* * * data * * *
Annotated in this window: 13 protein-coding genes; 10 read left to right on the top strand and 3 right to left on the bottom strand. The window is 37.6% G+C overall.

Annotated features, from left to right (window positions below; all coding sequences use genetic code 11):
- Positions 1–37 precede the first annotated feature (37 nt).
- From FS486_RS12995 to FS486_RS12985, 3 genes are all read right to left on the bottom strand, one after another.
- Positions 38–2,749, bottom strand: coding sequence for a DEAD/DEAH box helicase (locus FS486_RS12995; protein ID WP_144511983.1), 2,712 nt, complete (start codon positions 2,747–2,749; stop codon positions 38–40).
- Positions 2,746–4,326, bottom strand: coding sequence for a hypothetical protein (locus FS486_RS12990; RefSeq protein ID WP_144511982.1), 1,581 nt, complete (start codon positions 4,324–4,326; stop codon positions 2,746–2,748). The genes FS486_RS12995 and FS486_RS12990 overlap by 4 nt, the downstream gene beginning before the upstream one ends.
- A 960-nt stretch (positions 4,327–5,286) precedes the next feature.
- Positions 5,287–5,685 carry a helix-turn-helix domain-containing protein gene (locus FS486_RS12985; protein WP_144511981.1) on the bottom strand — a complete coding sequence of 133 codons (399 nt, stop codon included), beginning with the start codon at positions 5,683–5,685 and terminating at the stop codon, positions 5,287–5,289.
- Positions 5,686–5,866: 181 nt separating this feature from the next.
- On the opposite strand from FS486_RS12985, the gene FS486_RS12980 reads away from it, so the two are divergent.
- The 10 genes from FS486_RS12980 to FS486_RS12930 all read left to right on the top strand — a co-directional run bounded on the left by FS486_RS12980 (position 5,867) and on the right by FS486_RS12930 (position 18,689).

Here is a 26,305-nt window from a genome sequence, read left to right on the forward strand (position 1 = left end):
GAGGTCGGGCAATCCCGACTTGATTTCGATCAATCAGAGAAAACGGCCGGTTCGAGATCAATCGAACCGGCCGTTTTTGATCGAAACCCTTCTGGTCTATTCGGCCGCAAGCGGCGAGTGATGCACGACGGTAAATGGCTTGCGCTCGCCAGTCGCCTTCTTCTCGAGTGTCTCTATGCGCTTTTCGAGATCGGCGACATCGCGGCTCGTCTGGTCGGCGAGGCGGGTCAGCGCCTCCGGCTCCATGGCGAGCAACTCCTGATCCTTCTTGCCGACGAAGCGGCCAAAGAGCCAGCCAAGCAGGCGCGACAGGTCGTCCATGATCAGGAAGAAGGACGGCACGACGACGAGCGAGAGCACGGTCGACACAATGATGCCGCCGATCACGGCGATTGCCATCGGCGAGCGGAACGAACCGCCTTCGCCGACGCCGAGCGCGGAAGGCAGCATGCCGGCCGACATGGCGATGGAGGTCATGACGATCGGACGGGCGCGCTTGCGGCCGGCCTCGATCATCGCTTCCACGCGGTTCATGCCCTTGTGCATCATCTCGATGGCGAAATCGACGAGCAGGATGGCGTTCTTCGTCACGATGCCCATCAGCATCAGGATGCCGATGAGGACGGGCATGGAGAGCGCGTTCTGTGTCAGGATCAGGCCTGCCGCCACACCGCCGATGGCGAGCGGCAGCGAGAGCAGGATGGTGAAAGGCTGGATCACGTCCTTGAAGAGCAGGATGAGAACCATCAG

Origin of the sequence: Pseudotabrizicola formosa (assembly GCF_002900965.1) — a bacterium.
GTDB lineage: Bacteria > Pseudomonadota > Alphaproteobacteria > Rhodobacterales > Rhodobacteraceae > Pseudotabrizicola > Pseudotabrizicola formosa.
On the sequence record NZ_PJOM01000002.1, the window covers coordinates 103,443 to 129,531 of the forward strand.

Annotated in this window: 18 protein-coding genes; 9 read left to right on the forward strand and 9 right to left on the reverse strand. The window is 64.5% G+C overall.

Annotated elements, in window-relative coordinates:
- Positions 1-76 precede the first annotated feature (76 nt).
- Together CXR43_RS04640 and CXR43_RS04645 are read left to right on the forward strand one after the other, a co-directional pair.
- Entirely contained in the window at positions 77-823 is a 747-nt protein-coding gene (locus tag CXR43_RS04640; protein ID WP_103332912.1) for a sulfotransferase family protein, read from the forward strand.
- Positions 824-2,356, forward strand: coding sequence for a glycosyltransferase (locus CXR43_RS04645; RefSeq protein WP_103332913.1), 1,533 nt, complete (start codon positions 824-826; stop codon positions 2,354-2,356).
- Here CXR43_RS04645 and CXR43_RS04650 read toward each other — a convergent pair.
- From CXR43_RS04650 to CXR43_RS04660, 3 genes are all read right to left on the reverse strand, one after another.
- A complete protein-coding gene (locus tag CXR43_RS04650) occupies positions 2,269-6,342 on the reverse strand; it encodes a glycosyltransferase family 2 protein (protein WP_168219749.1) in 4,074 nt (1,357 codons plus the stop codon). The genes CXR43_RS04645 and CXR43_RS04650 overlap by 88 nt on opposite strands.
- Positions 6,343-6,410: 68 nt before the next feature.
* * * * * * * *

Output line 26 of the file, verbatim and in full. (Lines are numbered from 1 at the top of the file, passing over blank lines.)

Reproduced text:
- Positions 6,343-6,410: 68 nt before the next feature.